PMF IAS Current Affairs
PMF IAS Current Affairs
  • Context (IE): The INSAT-3DS satellite was launched into the geostationary orbit using the GSLV-F14 rocket.
  • GSLV is one of ISRO’s main rockets, alongside PSLV and LVM3 (formerly GSLV-MkIII).
  • GSLV has been nicknamed the naughty boy due to its inconsistent performance.
    • GSLV had flown 15 times before this, and four of these had been unsuccessful, a very high failure rate for any rocket.
    • PSLV, the rocket that ISRO has used the maximum number of times, has failed only twice in its 60 launches, including the first time it was tried way back in 1993.
    • The LVM3 rocket has flown seven times and never failed.
  • Reasons for the inconsistent performance of GSLV
    • Its problems have mainly been with the cryogenic engine that powers the third and final stage of the flight.
    • The GSLV uses a cryogenic engine that is reverse engineered on a Russian design.
    • It is this reverse-engineered engine that has caused a few headaches for ISRO.


  • Cryogenics is the science relating to the behaviour of materials at very low temperatures.
  • Cryogenic engines use liquid hydrogen as the main fuel.
  • Hydrogen is very difficult to handle in its natural gaseous form but manageable in a liquid state.
  • However, it liquifies only at very low temperatures, nearly 250 degrees Celsius below zero.
  • The oxygen that is needed to burn this fuel also needs to be in liquid form. Oxygen is in liquid state at about 90 degrees Celsius below zero.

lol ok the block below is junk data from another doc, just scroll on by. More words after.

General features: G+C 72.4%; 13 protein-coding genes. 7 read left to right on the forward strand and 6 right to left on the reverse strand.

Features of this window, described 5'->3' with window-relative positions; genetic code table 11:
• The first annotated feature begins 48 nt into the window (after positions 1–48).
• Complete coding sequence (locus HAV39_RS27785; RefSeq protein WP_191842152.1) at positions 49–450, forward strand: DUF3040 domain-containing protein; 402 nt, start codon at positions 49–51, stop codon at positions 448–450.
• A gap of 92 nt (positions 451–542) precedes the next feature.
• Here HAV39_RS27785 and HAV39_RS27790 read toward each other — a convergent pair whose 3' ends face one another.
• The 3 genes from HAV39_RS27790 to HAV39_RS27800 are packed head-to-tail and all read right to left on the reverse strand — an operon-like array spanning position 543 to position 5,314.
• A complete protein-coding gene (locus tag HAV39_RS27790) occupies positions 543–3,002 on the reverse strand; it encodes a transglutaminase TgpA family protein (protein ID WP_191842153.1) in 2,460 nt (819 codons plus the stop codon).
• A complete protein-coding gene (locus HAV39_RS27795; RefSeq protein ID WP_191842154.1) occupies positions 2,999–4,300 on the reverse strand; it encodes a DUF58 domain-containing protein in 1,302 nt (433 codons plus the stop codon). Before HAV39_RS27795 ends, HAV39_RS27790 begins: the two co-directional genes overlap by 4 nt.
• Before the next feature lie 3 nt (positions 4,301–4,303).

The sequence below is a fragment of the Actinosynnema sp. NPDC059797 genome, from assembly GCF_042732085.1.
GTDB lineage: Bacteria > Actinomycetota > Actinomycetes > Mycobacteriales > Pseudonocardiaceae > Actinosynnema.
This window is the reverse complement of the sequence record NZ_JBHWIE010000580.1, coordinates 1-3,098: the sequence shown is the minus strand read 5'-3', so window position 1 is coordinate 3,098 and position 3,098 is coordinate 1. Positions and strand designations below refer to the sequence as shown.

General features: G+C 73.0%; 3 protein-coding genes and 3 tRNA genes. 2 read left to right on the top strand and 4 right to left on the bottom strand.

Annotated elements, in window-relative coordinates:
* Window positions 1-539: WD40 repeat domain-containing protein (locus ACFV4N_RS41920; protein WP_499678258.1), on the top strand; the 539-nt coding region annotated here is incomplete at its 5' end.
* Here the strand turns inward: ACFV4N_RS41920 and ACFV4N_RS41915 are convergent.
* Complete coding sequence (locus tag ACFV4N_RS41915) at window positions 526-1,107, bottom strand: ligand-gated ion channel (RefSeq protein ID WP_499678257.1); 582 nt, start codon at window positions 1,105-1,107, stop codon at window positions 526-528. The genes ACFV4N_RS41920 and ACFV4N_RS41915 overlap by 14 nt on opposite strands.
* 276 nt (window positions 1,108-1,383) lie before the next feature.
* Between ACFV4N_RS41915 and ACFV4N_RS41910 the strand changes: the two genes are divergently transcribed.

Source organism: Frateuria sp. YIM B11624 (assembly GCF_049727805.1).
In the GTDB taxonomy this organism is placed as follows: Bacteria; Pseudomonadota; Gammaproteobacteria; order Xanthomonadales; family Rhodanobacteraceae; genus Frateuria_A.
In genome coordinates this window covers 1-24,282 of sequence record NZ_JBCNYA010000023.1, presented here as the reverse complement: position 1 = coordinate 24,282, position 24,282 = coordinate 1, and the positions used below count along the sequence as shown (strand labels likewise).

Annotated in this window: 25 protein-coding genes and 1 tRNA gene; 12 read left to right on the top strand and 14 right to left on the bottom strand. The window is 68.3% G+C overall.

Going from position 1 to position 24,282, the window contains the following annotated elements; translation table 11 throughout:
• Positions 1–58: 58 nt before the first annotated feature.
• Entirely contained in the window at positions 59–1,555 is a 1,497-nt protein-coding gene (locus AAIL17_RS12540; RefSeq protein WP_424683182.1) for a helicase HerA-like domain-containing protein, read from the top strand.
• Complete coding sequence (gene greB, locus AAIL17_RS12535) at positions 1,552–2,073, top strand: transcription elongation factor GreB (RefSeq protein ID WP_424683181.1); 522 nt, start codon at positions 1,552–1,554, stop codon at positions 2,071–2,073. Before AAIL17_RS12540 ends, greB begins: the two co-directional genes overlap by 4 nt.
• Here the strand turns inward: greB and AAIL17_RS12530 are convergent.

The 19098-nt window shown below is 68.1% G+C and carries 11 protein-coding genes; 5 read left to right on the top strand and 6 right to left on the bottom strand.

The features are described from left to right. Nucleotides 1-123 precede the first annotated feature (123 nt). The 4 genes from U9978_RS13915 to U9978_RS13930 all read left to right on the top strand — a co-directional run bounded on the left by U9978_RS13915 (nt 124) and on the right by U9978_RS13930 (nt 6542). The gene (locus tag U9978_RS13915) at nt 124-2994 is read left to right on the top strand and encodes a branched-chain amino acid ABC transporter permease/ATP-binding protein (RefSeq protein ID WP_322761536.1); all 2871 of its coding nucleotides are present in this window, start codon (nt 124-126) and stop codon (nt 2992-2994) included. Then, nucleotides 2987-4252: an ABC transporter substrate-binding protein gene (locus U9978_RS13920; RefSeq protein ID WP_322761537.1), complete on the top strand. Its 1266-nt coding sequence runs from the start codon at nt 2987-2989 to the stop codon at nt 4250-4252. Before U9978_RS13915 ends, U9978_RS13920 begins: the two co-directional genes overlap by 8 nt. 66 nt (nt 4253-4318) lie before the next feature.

How did India acquire Cryogenic technology?

  • In the late 1980s, Russia secured a deal to supply cryogenic engines and technology to ISRO.
  • However, the deal faced pressure from the United States, which accused it of violating the Missile Technology Control Regime.
  • As a result, the deal was cancelled, and Russia couldn’t transfer the technology.
  • India utilised a few supplied cryogenic engines and later attempted to reverse-engineer the technology for GSLV rockets.
  • These reverse-engineered rockets are used in GSLV rockets.

India’s Indigenous cryogenic technology

  • India has successfully developed its cryogenic engine through extensive research.
  • This engine, entirely designed within ISRO, uses a distinct process to burn fuel and is like the designs of Arianne rockets.
  • The indigenously developed cryogenic engine powers LVM3, which was used for the Chandrayaan-2 and Chandrayaan-3 missions.
  • ISRO scientists exhibit a strong command over this domestically developed technology.

A poster with a few rockets Description automatically generated

Parameters PSLV GSLV
Main Purpose Earth observation and remote sensing Communication satellites
Lift-off Mass Capacity Up to about 1750 Kg to Sun-Synchronous circular polar orbits.

It is also used to launch satellites with lower lift-off mass of up to about 1400 kg to the elliptical Geosynchronous Transfer Orbit (GTO).

Up to 2,500 kg to the Geosynchronous Transfer Orbit (GTO) and satellites of up to 6,000 kg lift-off mass to the LEO.
Orbit Altitude 600-900 Km (Sun-Synchronous) 36000 Km (GTO)
Launch Vehicle Stages Four stages (Solid and Liquid stages) Three stages (Cryogenic upper stage)

To know more about Types of orbits, visit > Type of orbits

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